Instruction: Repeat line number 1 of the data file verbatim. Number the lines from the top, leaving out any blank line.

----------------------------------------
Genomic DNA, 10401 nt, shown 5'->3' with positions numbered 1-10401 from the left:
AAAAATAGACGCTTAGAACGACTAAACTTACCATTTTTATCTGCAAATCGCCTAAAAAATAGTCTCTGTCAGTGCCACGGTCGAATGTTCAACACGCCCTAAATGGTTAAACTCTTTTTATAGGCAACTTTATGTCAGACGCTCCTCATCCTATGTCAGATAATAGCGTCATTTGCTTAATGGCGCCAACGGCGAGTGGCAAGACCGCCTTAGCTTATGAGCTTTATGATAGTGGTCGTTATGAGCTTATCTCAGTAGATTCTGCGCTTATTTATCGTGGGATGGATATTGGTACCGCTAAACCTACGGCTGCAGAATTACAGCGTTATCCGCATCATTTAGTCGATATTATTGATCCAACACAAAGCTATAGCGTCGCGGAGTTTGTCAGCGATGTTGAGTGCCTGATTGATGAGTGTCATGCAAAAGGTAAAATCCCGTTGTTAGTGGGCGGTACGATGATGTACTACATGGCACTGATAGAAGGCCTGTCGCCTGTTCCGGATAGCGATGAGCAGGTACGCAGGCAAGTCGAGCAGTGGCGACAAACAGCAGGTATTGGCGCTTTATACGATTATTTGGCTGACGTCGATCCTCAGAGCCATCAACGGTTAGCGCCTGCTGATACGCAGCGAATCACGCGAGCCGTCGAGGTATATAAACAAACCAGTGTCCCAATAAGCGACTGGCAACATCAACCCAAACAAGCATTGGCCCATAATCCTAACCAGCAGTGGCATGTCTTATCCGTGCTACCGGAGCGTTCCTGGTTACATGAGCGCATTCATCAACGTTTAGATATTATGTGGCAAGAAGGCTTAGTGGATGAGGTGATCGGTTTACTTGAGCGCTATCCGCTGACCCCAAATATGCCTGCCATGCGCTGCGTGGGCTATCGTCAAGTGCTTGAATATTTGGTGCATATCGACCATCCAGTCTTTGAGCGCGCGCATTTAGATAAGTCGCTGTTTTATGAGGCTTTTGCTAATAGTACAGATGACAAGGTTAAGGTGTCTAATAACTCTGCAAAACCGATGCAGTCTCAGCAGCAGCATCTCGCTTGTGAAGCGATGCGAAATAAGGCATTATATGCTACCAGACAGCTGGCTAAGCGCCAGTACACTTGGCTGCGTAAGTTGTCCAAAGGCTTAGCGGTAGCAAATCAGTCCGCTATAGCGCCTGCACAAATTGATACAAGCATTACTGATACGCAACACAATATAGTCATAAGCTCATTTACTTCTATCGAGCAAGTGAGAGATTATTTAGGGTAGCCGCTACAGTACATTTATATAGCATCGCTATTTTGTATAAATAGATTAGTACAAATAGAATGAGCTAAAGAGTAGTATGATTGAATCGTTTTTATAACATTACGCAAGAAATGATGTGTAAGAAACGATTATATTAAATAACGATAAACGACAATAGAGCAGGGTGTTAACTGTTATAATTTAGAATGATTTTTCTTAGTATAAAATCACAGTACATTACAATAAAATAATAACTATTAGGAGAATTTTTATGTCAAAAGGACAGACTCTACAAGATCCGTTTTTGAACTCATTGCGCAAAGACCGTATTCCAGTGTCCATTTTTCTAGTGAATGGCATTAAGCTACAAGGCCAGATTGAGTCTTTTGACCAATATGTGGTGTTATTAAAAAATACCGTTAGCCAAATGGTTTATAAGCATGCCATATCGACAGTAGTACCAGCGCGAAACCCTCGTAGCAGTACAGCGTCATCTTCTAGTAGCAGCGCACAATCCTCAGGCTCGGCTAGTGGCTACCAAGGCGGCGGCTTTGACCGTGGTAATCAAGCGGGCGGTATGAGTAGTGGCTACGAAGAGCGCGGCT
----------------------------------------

Genomic DNA, 10401 nt, shown 5'->3' with positions numbered 1-10401 from the left: